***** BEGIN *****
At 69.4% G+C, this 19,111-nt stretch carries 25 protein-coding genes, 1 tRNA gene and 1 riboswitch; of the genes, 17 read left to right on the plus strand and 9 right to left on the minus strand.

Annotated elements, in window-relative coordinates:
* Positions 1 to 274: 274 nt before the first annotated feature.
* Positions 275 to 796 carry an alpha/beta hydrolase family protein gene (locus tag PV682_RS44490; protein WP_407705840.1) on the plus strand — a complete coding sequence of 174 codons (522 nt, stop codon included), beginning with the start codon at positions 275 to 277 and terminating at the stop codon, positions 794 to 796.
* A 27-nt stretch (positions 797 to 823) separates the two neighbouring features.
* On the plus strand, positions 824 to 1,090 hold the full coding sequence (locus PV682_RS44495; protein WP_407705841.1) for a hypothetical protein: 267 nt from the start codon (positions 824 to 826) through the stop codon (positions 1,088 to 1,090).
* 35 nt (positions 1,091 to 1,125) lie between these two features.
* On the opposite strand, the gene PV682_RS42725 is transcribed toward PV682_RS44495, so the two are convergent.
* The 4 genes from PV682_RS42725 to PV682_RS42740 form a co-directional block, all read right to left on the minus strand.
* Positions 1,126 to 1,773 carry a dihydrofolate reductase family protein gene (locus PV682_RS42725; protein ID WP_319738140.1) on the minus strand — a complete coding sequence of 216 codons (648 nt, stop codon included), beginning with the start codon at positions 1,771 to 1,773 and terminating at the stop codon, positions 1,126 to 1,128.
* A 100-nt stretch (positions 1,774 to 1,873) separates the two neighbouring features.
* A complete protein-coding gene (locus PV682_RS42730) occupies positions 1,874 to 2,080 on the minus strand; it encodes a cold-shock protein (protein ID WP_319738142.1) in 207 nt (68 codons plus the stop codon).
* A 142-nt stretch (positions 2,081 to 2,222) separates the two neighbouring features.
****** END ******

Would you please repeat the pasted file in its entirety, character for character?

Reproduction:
At 69.4% G+C, this 19,111-nt stretch carries 25 protein-coding genes, 1 tRNA gene and 1 riboswitch; of the genes, 17 read left to right on the plus strand and 9 right to left on the minus strand.

Annotated elements, in window-relative coordinates:
* Positions 1 to 274: 274 nt before the first annotated feature.
* Positions 275 to 796 carry an alpha/beta hydrolase family protein gene (locus tag PV682_RS44490; protein WP_407705840.1) on the plus strand — a complete coding sequence of 174 codons (522 nt, stop codon included), beginning with the start codon at positions 275 to 277 and terminating at the stop codon, positions 794 to 796.
* A 27-nt stretch (positions 797 to 823) separates the two neighbouring features.
* On the plus strand, positions 824 to 1,090 hold the full coding sequence (locus PV682_RS44495; protein WP_407705841.1) for a hypothetical protein: 267 nt from the start codon (positions 824 to 826) through the stop codon (positions 1,088 to 1,090).
* 35 nt (positions 1,091 to 1,125) lie between these two features.
* On the opposite strand, the gene PV682_RS42725 is transcribed toward PV682_RS44495, so the two are convergent.
* The 4 genes from PV682_RS42725 to PV682_RS42740 form a co-directional block, all read right to left on the minus strand.
* Positions 1,126 to 1,773 carry a dihydrofolate reductase family protein gene (locus PV682_RS42725; protein ID WP_319738140.1) on the minus strand — a complete coding sequence of 216 codons (648 nt, stop codon included), beginning with the start codon at positions 1,771 to 1,773 and terminating at the stop codon, positions 1,126 to 1,128.
* A 100-nt stretch (positions 1,774 to 1,873) separates the two neighbouring features.
* A complete protein-coding gene (locus PV682_RS42730) occupies positions 1,874 to 2,080 on the minus strand; it encodes a cold-shock protein (protein ID WP_319738142.1) in 207 nt (68 codons plus the stop codon).
* A 142-nt stretch (positions 2,081 to 2,222) separates the two neighbouring features.